There is a high possibility that we have readers from places with cold climate and like everyone else, you also want to save some money on your car fuel.
If you are driving a vehicle dependent on diesel, have you ever thought of the effects of the cold weather to your fuel? A group that recently tested the Sprinter cargo van by Mercedes-Benz in the Alaskan Arctic Circle, encountered some difficulties due to the very cold weather. Modern vehicles are sent to these places so they can be tested in all conditions.
Diesel, just like other fluids, may behave differently when temperature plummets. The viscosity of diesel increases in colder weather so there is a tendency for waxing or gelling until it reaches a point that the the fuel cannot be pumped anymore and the engine stalls.
This happened to the group of testers of the Sprinter vans that did not start during the second morning of its test run in the Arctic Circle. The engine did not fire up despite extra heaters in place for the vans fuel filter, emission system, and the engine.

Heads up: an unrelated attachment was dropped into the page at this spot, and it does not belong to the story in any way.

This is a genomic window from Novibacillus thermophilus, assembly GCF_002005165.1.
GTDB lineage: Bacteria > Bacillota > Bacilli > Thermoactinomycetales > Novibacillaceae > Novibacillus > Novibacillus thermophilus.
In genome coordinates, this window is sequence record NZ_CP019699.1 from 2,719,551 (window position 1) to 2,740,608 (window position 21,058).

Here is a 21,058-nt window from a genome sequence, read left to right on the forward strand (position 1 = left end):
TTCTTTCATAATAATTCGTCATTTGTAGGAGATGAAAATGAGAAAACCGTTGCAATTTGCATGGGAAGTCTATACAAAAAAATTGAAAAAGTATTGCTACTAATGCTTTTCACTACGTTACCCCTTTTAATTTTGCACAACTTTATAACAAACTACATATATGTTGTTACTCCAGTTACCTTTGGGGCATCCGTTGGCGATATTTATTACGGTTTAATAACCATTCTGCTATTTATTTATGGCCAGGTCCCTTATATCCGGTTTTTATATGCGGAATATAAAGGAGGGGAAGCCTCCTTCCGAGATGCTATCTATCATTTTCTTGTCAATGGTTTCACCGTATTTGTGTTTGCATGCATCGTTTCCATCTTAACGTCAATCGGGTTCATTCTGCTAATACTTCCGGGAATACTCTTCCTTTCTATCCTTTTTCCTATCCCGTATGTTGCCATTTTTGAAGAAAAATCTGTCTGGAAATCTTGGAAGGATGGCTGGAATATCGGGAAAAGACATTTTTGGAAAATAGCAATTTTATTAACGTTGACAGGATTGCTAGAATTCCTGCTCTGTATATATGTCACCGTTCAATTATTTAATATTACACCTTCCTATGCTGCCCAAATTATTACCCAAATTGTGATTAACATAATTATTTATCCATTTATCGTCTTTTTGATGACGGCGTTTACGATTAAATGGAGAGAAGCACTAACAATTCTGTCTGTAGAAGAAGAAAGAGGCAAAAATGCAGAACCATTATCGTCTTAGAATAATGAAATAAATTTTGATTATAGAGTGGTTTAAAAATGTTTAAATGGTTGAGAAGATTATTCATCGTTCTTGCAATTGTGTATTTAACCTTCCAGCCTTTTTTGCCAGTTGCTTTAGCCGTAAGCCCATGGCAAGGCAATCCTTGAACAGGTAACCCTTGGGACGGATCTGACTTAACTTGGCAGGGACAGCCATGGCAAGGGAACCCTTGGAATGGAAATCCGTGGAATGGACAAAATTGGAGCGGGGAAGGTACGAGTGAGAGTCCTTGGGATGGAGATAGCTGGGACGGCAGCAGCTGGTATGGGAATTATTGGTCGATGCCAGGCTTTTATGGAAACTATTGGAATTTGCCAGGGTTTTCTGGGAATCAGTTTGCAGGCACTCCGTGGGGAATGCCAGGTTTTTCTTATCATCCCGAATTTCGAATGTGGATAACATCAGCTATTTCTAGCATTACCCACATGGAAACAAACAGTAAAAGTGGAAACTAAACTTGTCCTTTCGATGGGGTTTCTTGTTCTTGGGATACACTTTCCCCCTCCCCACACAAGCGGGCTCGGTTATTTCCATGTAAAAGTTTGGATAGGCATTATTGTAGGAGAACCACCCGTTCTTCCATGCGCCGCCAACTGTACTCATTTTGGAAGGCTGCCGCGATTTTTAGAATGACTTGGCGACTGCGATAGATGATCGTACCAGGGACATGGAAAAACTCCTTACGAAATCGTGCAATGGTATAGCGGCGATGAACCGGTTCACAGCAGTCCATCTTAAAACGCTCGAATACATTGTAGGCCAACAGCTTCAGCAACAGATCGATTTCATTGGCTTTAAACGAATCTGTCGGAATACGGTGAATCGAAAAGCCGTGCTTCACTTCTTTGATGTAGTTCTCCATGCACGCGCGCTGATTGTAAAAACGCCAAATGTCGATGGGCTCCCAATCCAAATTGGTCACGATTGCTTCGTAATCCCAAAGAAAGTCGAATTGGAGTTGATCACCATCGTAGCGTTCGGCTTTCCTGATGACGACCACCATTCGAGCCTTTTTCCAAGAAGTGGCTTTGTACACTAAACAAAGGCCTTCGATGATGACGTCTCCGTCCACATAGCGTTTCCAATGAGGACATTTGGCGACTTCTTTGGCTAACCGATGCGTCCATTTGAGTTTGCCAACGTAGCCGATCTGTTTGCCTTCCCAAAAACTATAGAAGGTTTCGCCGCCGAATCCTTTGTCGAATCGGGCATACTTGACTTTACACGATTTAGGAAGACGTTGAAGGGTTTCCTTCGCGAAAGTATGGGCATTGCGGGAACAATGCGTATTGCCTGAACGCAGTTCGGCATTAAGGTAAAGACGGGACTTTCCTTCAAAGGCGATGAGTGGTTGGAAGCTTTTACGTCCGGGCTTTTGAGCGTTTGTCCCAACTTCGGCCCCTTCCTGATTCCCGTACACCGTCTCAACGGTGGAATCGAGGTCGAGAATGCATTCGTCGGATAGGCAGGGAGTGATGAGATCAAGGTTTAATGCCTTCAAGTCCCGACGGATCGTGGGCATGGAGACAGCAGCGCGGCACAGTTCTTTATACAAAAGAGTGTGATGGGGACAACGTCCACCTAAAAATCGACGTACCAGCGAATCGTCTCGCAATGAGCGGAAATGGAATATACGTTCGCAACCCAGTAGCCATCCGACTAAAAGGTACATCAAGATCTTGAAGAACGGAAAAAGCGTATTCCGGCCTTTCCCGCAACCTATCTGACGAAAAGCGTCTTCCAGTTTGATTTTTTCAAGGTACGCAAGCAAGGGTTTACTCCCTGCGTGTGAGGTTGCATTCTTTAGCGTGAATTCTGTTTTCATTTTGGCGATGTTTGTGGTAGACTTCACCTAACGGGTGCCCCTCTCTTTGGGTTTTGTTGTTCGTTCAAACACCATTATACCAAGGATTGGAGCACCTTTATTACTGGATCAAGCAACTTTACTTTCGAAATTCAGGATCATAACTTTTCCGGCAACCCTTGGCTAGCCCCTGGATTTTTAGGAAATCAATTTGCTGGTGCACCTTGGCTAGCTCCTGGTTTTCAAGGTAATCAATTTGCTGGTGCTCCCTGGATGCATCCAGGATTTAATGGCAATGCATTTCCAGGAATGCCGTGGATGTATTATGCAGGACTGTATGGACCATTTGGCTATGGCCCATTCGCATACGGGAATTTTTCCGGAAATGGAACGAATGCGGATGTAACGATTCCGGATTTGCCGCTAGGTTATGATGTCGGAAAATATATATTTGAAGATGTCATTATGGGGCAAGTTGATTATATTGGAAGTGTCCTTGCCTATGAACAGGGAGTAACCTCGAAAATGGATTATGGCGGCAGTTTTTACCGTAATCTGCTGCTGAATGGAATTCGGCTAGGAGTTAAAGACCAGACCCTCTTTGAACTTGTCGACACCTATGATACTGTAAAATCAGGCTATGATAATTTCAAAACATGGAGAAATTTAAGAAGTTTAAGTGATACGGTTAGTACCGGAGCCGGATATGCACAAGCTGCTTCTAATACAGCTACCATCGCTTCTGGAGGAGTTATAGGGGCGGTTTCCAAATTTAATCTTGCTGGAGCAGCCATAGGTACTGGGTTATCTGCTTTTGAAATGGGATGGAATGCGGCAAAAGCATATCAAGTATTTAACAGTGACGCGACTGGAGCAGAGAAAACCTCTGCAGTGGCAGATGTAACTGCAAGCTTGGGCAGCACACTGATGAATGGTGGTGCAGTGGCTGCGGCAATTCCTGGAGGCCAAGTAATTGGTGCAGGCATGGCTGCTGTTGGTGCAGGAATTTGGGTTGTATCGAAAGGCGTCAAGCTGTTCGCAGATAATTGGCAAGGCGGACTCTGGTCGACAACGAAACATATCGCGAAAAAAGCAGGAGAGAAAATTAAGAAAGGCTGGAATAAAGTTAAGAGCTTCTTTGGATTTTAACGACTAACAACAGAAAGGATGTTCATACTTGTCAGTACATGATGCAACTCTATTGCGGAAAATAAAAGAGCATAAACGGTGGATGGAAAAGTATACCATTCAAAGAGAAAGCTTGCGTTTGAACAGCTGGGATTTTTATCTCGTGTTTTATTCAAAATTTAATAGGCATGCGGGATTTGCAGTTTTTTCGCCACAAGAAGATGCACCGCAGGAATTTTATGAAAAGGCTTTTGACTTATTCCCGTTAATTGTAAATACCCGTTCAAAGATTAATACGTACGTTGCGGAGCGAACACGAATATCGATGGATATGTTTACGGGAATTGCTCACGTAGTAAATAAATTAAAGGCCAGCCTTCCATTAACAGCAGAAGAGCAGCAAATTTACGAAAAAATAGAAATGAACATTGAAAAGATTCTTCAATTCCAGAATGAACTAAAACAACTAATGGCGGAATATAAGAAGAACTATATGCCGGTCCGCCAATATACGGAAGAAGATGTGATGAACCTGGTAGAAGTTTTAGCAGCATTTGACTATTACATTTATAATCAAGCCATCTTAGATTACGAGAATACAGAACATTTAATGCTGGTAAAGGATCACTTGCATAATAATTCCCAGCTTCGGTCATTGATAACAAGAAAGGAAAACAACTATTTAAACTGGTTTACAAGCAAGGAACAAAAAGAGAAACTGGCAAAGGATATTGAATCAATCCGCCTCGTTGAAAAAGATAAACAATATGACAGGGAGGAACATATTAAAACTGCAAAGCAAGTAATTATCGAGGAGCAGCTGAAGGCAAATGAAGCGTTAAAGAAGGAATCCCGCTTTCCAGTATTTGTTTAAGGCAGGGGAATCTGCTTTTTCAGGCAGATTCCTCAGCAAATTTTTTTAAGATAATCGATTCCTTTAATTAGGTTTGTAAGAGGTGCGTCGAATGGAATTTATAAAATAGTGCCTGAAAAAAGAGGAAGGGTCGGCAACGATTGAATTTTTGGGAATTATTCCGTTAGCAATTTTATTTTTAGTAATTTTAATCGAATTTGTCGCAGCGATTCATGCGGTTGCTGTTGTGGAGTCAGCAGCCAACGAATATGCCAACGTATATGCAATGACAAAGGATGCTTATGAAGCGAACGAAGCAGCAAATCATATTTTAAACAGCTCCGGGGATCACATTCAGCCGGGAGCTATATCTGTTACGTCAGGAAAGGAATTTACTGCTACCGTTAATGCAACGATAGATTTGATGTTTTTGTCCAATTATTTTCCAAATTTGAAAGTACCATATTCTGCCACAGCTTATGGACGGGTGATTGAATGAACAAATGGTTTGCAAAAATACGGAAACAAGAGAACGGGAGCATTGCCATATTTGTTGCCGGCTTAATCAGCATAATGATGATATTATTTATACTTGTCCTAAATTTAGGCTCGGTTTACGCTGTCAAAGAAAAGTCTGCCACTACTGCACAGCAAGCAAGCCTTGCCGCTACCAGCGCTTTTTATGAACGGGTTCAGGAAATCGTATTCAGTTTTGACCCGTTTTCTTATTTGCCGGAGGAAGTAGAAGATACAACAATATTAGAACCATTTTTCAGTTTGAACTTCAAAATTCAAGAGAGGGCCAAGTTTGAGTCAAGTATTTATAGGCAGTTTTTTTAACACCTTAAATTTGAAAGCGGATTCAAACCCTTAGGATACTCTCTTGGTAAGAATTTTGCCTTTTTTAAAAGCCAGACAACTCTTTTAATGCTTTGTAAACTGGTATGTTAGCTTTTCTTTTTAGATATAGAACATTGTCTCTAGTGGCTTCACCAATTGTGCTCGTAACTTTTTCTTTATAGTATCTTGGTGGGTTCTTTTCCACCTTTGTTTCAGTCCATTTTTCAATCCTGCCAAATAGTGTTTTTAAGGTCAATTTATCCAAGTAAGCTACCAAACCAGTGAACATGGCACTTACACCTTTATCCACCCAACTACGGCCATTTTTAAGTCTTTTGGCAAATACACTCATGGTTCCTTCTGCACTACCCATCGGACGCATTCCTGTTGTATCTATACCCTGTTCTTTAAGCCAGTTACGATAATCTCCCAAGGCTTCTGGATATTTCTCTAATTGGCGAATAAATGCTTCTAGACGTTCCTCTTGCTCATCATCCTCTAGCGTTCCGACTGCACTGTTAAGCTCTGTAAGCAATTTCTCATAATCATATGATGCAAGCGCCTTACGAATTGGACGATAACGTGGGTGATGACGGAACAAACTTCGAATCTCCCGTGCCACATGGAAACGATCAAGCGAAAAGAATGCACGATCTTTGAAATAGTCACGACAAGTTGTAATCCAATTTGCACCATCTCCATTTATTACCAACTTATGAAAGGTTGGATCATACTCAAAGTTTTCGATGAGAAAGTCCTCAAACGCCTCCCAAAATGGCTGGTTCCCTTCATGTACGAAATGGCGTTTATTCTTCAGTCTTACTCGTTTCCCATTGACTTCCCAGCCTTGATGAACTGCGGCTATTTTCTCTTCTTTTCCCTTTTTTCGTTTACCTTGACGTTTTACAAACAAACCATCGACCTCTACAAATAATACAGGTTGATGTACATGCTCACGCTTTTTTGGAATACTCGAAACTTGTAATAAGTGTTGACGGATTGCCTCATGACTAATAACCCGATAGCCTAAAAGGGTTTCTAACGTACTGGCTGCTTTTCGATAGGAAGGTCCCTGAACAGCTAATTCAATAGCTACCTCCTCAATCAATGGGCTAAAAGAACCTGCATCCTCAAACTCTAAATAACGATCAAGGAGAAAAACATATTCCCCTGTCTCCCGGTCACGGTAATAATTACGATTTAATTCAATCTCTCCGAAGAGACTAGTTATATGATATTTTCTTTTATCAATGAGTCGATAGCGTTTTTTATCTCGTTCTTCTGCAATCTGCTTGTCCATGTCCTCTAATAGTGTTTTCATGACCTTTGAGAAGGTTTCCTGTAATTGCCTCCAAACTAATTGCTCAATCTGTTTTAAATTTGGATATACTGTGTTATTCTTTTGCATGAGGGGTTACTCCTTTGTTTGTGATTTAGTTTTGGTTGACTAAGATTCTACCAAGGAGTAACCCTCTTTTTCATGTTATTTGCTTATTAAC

Most of the Mercedes-Benz vans were eventually started but drivers still reported some problems along the way varying from running issues or unusual noises. Mercedes will be fielding these vans in warmer weathers so it will be hardly an issue. Vehicles that are marketed in cold climate places like Alaska, Scandinavian countries, or Canada often come with extra heaters. But again, extreme cold can still be an issue despite such provisions.
Truckers that are used to driving in such extreme weather actually leave their vehicles idling to prevent such issues. It may not be the greenest method but it will be safer to have an operational vehicle than get stuck in the Arctic Circle right?
In the colder regions, there are also special blends of diesel that are less prone to gelling. So if you are driving into a colder region, do not go on a full tank and have some space for such kind of fuel.
However high tech you vehicle can be, there will really be problems when the mercury starts to drop.